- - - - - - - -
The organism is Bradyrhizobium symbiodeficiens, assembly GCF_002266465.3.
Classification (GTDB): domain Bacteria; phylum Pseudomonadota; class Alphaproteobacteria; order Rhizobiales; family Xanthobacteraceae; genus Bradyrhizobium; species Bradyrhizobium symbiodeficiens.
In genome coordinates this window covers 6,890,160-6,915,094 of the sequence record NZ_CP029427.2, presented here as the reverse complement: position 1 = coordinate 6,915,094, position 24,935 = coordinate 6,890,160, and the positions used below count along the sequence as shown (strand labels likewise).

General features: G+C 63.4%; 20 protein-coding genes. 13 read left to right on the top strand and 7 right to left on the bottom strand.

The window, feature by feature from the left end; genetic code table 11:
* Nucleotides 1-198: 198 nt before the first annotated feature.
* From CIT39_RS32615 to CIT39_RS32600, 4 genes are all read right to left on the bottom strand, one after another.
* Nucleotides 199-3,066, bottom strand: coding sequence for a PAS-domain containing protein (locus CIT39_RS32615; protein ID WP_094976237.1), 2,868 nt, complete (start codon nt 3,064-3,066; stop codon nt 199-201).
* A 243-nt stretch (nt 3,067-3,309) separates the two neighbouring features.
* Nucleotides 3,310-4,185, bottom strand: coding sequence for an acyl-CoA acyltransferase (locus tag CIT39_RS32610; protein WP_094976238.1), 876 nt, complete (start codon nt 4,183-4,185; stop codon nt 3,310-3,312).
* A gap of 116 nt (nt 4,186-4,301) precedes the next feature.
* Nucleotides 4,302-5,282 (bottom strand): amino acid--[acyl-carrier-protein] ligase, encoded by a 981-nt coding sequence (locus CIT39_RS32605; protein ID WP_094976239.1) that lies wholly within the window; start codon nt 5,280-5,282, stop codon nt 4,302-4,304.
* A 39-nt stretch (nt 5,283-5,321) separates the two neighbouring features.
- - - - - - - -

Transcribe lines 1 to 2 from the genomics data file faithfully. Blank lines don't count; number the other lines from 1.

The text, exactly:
The organism is Bradyrhizobium symbiodeficiens, assembly GCF_002266465.3.
Classification (GTDB): domain Bacteria; phylum Pseudomonadota; class Alphaproteobacteria; order Rhizobiales; family Xanthobacteraceae; genus Bradyrhizobium; species Bradyrhizobium symbiodeficiens.